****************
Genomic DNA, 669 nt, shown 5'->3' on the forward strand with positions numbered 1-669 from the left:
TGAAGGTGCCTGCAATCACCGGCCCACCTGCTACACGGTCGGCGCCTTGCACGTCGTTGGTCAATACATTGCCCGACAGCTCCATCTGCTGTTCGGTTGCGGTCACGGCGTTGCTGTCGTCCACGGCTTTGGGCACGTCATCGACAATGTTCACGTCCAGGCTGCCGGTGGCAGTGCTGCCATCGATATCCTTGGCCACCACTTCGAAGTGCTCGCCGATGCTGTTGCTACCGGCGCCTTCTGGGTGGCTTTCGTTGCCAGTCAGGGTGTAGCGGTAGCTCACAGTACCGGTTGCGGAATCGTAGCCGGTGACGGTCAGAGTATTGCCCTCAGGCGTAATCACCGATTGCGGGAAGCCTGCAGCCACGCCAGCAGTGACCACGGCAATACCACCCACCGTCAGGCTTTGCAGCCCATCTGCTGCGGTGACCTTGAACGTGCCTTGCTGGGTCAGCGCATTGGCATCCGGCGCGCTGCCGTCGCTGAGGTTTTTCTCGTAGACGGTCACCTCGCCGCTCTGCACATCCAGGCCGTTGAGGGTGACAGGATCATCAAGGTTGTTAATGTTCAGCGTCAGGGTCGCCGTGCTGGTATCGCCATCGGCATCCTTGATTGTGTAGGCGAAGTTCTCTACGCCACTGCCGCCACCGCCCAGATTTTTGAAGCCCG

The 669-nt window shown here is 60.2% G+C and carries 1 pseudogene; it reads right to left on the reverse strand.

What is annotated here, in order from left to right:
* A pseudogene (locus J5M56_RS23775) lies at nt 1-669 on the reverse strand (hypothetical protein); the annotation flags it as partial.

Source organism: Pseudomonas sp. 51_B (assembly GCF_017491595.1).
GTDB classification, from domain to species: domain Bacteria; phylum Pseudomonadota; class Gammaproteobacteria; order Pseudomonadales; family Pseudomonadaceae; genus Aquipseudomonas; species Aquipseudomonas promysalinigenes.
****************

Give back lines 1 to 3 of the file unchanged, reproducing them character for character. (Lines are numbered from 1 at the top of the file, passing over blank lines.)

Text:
Genomic DNA, 669 nt, shown 5'->3' on the forward strand with positions numbered 1-669 from the left:
TGAAGGTGCCTGCAATCACCGGCCCACCTGCTACACGGTCGGCGCCTTGCACGTCGTTGGTCAATACATTGCCCGACAGCTCCATCTGCTGTTCGGTTGCGGTCACGGCGTTGCTGTCGTCCACGGCTTTGGGCACGTCATCGACAATGTTCACGTCCAGGCTGCCGGTGGCAGTGCTGCCATCGATATCCTTGGCCACCACTTCGAAGTGCTCGCCGATGCTGTTGCTACCGGCGCCTTCTGGGTGGCTTTCGTTGCCAGTCAGGGTGTAGCGGTAGCTCACAGTACCGGTTGCGGAATCGTAGCCGGTGACGGTCAGAGTATTGCCCTCAGGCGTAATCACCGATTGCGGGAAGCCTGCAGCCACGCCAGCAGTGACCACGGCAATACCACCCACCGTCAGGCTTTGCAGCCCATCTGCTGCGGTGACCTTGAACGTGCCTTGCTGGGTCAGCGCATTGGCATCCGGCGCGCTGCCGTCGCTGAGGTTTTTCTCGTAGACGGTCACCTCGCCGCTCTGCACATCCAGGCCGTTGAGGGTGACAGGATCATCAAGGTTGTTAATGTTCAGCGTCAGGGTCGCCGTGCTGGTATCGCCATCGGCATCCTTGATTGTGTAGGCGAAGTTCTCTACGCCACTGCCGCCACCGCCCAGATTTTTGAAGCCCG

The 669-nt window shown here is 60.2% G+C and carries 1 pseudogene; it reads right to left on the reverse strand.